To understand the difference, be sure to read my post about why a chinchilla will lose their fur that you can see here.
Be sure to keep up on regular hygiene tasks such as dust baths if you feel shedding has increased.
You also need to realize that your chinchilla may be shedding more than other chinchillas simply because they have more dense fur.
The denser the fur of a chinchilla, the more they will likely shed.
Plain and simple.
Ignoring dust baths or not having your chinchilla take them often enough can be problem number 1 and it’s easily avoidable.
It’s also essential that you are providing enough dust to your chinchilla during this bath time.
The usually recommended amount is 2 inches of dust in the actual dust bath container.
This should be afforded to your chinchilla 2-3 times per week for optimal results.
I also have a post dedicated to teaching you about the importance of chinchilla dust baths.
It will help educate some on why chinchillas use dust for their baths and the significance of this being the only cleaning method that you use.
This doesn’t necessarily mean that they can’t get dirty or don’t need proper hygiene to maintain their beauty and healthy fur coats.
Shedding is normal and do not panic if you are noticing a little more hair than usual.
Completely normal and to be expected.
Do Chinchillas Shed A Lot? Is Excessive Shedding Normal?
No, chinchillas may shed year-round but the amount of fur actually released is not excessive in my opinion.
The shedding amount is minimal as stated previously compared to other animals and common pets.
Chinchilla’s Will Self-Groom Even During Heavier Shedding Periods
Year-round shedding is normal and for the most part, you can rely on your chinchilla to groom themselves.
My chinchilla will jump on my shoulder and even nibble my ear.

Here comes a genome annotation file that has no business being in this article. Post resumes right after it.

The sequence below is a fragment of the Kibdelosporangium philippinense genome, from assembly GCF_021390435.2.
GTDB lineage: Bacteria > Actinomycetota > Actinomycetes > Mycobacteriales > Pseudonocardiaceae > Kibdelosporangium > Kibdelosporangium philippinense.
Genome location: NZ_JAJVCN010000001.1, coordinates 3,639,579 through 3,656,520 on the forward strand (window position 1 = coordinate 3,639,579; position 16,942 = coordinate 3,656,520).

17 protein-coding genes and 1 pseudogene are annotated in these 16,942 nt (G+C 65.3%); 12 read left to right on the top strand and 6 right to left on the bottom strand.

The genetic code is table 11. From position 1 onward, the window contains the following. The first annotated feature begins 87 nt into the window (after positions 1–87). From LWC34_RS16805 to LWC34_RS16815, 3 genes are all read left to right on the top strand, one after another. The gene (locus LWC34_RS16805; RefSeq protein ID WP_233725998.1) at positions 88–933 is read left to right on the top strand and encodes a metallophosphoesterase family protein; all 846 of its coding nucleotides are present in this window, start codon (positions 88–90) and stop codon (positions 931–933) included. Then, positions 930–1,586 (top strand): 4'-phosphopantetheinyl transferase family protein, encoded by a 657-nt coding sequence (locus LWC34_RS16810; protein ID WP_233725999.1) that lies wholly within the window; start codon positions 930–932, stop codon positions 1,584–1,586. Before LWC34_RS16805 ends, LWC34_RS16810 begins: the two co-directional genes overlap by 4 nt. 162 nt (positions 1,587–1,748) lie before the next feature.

This isn’t to bite me.
This is purely showing some love and affection.
Chinchillas are naturally friendly, but they also don’t know when not to groom themselves or other chinchillas.
If you have excessive shedding taking place, this can get into the chinchilla’s mouth during the grooming process.
This could even suffocate your chinchilla or cause intestinal blockages.
In this case, a vet trip may be in order to play it safe.
Easy Methods to Keep Shedding Minimal
It’s also important to keep in mind everything that surrounds your chinchilla.
For me, I have an oversized multiple story chinchilla cage with plenty of wood shelves to jump on, a ball with the sides popped off and a hay feeder among other things.
After a day of not cleaning the cage, hay is all over the place, poop droppings are just about everywhere, and the cage is a mess so to speak.
Keeping this cage clean can help keep all this extra un-needed material away from your chinchilla’s fur coat.
This helps to reduce some excessive oils and other dander which may lead to more irritated skin and often more shedding in the process.
I personally have a little OCD about my chinchilla, so I clean her cage daily.
I also afford a dust bath every third day.
If I can’t get her the dust bath during playtime or every third day, I only allow her to take her dust bath in her cage which she enjoys and loves just as much.
They aren’t picky animals my friends.
They may take some time to warm up to you initially but after that everything gets easy and they are willing to accommodate your schedule.